While we're on the topic of children dressing like grown-ups...Raise your hand if you haven't seen Tom Ford's December shoot for Vogue Paris! The 12-page spread featured girls ages 7 and younger playing dress up...not in old glitzy dance costumes...but rather, in Versace, Lanvin, Gucci and Yves Saint Laurent! When the issue was released, outrage ensued. Tom Ford was accused of inappropriately exploiting young girls.
There's no doubt that Tom Ford used the shoot in order to make a statement about the fashion industry's desire to hold on tightly to its youth and...quite unnaturally... never let it go. This article does a particularly nice job, in my opinion, of discussing the whole issue. Click Here to view the rest of the photos.
Although I'd seen/read about the shoot months ago, after having started this project, I can't help but look at the whole issue in an entirely new light. Until as late as the 20th century, children were dressed like mini-adults solely because there was no alternative. Kids 'R Us and Osh Kosh B'Gosh just weren't a thing yet. Kids-wear, as we know it today, arguably* didn't truly exist until after the early 1900's.
Until then, silk was a staple textile in a kid's wardrobe; yet interestingly enough, it seems absurd for Tom Ford to have dressed these 6-year-olds in silk ball gowns.
Why is it not disturbing to see the young Infanta Margarita (see previous post: Las Meninas) dressed as a spitting image of her adult counterparts, yet just over 300 years later, dressing these girls (who are the same age as our beloved Infanta) like the adults of our time causes an international outrage? In the era of Las Meninas, kids dressed in glittering silk ball gowns were a symbol of royalty and riches (and certainly not considered inappropriate). So the question becomes....when did these extravagant, shiny, and glorious get-ups become the height of all kitsch? I'm still working on coming up with an answer...but I'm pretty sure it has something to do with the point when silk and taffeta turned into spandex and sequins...aka...the 80's.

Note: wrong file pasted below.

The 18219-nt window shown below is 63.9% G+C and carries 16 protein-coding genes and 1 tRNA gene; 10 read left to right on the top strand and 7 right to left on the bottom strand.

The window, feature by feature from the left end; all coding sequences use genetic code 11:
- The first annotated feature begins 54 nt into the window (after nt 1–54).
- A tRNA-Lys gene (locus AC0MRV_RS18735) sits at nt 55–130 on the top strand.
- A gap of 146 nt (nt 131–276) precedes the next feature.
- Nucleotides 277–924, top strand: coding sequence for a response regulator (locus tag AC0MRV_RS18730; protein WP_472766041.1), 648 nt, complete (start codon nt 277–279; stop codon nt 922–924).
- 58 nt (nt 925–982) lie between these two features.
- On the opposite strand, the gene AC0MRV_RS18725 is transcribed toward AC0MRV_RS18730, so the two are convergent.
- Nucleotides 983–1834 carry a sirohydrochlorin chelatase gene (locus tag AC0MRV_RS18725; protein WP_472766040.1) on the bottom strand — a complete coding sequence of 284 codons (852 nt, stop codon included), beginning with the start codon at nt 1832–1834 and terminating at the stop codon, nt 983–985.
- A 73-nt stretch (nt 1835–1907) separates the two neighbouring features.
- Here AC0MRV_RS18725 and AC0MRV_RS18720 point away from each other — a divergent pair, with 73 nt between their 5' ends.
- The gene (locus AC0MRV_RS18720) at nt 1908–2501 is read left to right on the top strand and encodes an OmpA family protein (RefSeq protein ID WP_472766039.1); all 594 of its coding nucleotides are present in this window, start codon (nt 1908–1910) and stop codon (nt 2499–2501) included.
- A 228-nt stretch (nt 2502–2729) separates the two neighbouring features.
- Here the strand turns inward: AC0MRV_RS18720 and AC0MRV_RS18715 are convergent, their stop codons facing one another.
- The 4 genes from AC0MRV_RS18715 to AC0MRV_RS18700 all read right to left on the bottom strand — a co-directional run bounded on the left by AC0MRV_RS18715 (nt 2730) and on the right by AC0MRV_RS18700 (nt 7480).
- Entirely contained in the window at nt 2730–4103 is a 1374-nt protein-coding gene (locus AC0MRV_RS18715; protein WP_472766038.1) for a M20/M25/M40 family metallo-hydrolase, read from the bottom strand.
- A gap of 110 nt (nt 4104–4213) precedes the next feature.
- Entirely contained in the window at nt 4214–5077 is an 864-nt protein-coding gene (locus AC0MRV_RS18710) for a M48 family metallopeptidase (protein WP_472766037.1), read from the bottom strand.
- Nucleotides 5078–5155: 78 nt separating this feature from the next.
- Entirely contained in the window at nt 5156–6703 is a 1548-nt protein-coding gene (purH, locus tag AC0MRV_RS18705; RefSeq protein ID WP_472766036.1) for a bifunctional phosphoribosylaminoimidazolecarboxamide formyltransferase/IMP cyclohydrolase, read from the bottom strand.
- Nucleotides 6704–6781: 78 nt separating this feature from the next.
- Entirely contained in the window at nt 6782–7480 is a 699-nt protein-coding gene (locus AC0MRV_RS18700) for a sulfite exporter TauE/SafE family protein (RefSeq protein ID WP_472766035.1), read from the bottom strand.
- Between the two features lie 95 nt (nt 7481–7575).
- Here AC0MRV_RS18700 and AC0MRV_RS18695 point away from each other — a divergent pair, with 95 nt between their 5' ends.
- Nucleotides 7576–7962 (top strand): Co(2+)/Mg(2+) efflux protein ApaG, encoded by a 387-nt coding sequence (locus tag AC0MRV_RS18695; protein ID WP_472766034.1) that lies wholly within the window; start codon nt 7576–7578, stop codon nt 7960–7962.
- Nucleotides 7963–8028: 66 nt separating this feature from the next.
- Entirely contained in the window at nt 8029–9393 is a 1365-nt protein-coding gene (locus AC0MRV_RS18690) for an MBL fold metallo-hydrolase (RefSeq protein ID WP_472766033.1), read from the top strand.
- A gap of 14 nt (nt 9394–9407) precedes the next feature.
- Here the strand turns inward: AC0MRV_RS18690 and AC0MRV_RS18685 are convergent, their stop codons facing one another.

*I said arguably because, in fact, with the rise of the industrial revolution in the 18th century, cotton goods became relatively cheap and were often used to make less stiff, washable clothes for children. However, not long after, enter the Romantic Era....and children...again...look like mini-adults.